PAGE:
Recently, I have found myself disappointed with Anthony Hopkins. Much like Robert De Niro, Hopkins is a wonderful actor that has the emotional range and screen presence that so many actors desire. However, both have gone from delivering emotionally complex performances to performing in bizarre ways; you cannot help but wonder whether either of them care about acting anymore (see "Dirty Grandpa" and "Transformers: The Last Knight"). However, much like De Niro’s comeback in "The Irishman", Hopkins seems to have his groove back with his compelling performance as Pope Benedict in Fernando Meirelles’ "The Two Popes".
"The Two Popes" deals with the relationship between Pope Benedict XVI (Hopkins) and the future Pope Francis (Jonathan Pryce). Set primarily in 2012, one year before Benedict’s surprise resignation, we find Francis struggling with his own faith as he is about to leave the church. He meets with Pope Benedict (Hopkins) to discuss his future with the church. As the film continues, we get numerous witty and insightful conversations between the two characters.
The battle between Benedict’s more conservative views and Francis’ more liberal views is certainly an interesting one. However, it is the entrancing display of character vulnerabilities found in the script that takes the lead in "The Two Popes". There are many entertaining scenes involving Francis’ love of football and his more modern take on the church compared to Benedict. We also get a wonderful scene of the elder pope playing the piano, a real-life skill known to anyone who follows Hopkin’s Twitter. Often, we think of these characters as being larger than life, but screenwriter Anthony McCarten does a remarkable job at humanising these characters.
Hopkins delivers his best performance in years. He’s reserved but equally effortlessly delivers those booming tantrums that he became so well known for during his early career. Perhaps the real stand out performance of the film is not by Hopkins but rather Pryce. Having recently watched Terry Gilliam’s "Brazil", it’s hard to think of many actors that have his range. Francis is the meatier part and Pryce does everything he can to chew through it.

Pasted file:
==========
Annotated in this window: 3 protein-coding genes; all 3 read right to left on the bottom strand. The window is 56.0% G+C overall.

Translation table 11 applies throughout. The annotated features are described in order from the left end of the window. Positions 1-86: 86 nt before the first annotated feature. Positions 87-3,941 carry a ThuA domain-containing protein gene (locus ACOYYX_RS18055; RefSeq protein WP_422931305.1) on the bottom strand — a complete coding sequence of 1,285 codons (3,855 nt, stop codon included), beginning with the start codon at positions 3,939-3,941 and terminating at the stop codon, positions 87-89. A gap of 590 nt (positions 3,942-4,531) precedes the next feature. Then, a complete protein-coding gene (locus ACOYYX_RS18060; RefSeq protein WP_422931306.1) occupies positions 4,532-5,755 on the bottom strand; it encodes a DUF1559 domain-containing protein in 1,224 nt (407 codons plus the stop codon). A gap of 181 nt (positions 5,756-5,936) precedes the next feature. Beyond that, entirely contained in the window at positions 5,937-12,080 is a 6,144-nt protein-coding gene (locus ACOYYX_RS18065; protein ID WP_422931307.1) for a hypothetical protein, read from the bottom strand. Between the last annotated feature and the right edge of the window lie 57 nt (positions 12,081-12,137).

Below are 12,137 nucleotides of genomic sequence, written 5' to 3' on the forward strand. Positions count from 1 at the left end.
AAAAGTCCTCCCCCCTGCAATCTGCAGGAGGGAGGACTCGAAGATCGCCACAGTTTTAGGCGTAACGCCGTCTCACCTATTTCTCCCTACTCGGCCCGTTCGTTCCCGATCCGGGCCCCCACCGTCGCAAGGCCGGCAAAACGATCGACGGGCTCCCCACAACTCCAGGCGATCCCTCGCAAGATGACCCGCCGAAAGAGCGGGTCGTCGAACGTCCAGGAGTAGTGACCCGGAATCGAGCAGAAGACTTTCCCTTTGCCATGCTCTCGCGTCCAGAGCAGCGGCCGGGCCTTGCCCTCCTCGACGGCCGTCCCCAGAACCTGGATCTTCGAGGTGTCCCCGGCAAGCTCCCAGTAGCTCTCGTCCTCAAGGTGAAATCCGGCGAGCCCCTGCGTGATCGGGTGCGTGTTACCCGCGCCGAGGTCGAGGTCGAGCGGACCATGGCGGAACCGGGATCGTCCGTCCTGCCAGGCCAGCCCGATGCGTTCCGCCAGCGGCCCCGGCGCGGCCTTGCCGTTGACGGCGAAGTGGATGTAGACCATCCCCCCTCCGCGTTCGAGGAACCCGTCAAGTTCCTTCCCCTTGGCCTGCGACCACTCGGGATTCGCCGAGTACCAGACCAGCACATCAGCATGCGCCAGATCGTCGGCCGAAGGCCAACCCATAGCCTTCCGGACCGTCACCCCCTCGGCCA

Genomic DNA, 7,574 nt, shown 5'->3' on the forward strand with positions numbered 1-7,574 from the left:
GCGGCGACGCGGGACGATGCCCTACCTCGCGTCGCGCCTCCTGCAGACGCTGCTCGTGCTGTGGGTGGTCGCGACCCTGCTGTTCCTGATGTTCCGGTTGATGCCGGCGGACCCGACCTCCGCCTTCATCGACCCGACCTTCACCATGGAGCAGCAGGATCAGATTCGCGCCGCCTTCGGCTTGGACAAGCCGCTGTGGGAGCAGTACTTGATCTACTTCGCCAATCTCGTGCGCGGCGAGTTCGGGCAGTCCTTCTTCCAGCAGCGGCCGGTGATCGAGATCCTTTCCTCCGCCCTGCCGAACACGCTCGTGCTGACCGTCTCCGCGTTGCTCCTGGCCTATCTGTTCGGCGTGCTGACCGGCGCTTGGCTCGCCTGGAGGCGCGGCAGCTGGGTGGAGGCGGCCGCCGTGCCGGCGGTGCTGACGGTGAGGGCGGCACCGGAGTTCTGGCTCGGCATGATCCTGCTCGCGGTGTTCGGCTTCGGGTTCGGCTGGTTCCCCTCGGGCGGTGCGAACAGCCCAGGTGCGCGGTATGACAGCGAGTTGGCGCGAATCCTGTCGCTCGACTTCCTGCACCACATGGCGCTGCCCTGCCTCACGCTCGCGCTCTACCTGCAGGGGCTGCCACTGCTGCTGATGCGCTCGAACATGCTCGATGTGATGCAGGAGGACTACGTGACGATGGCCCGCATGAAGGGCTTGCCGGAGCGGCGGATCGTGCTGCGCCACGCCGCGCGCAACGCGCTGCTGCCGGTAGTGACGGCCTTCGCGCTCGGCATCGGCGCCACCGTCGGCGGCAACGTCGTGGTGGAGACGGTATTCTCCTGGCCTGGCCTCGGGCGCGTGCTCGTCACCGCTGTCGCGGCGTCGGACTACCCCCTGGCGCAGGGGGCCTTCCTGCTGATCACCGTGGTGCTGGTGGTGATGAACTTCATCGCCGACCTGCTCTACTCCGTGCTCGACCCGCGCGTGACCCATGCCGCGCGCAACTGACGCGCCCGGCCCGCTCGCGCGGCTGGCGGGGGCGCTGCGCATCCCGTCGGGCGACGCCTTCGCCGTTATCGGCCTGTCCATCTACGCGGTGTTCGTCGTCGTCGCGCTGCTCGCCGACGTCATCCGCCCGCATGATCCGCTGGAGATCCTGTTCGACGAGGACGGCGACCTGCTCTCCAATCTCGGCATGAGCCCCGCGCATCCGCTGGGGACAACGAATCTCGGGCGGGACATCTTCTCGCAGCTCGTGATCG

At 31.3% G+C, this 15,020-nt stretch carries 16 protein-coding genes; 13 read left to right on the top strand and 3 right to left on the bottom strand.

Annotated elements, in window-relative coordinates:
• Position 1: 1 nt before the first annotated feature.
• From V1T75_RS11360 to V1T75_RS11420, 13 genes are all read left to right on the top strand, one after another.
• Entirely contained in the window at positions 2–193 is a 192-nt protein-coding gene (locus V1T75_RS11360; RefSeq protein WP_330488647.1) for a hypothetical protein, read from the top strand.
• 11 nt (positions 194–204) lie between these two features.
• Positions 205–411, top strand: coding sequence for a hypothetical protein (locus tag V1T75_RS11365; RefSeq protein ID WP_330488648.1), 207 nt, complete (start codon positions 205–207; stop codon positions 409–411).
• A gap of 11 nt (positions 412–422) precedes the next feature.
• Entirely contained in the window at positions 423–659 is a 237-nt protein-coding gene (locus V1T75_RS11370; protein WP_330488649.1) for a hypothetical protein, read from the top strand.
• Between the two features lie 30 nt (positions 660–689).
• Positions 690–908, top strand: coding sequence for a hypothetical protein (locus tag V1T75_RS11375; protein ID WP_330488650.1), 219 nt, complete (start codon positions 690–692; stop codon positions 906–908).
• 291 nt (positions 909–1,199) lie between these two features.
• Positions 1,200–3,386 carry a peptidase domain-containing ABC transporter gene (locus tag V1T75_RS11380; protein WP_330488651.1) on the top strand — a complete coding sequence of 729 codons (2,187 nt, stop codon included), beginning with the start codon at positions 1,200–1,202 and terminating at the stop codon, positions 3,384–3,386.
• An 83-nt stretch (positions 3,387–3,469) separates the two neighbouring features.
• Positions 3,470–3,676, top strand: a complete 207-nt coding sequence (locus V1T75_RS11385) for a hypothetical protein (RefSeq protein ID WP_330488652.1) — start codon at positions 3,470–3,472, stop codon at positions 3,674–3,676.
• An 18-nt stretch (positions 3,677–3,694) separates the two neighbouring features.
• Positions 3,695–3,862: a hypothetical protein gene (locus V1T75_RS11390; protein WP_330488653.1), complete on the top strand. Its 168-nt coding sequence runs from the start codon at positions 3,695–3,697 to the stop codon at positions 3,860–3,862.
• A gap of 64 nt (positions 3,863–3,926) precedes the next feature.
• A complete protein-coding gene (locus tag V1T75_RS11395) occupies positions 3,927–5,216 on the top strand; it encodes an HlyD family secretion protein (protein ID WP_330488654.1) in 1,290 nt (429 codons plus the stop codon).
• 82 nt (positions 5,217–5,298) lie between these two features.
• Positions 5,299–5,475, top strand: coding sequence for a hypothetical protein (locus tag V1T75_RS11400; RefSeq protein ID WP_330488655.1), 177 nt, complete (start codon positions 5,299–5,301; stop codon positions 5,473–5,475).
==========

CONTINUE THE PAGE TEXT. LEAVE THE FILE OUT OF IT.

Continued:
There are some odd choices made throughout the film. Whilst the soundtrack and choice of songs are extremely effective, the score is often bizarre. One scene that follows Frances walking through the Sistine Chapel features a sultry saxophone reminiscent of those used in 1980s erotic thrillers. It was nice to see a less traditional score in a prestige drama, but it did often feel rather off-putting. Moreover, the film uses documentary and news footage to show some of the main events. This often took away from the film’s main narrative, making it more akin to watching a documentary than a feature.
There is a slight emotional disconnect in the second half. Much of this section focuses on Francis’ background, which whilst being interesting, didn’t make me feel entirely connected. This is primarily because these scenes feature a different actor playing the younger Francis (Juan Minujín). Whilst he does a good job, these scenes also created a disjointed effect at times. Throughout the film we become accustomed to Pryce playing Francis, thus the drawn-out flashbacks played by Minujín make it hard to stay focused and invested. Perhaps the film would have benefitted more from hearing about his past through dialogue and Pryce’s fantastic performance.
I do wish at points the film had been slightly more unique in its presentation and storytelling. It does succumb to many of the clichés of the genre e.g. overuse of narration, melodramatic flashbacks etc. However, what most biopics don’t have are fantastic performances by two brilliant lead actors. It’s a welcome return for Hopkins and a great spotlight on the talents of Pryce.
Edited by Andriani Scordellis, Film Editor, and Alexia McDonald, Digital Editor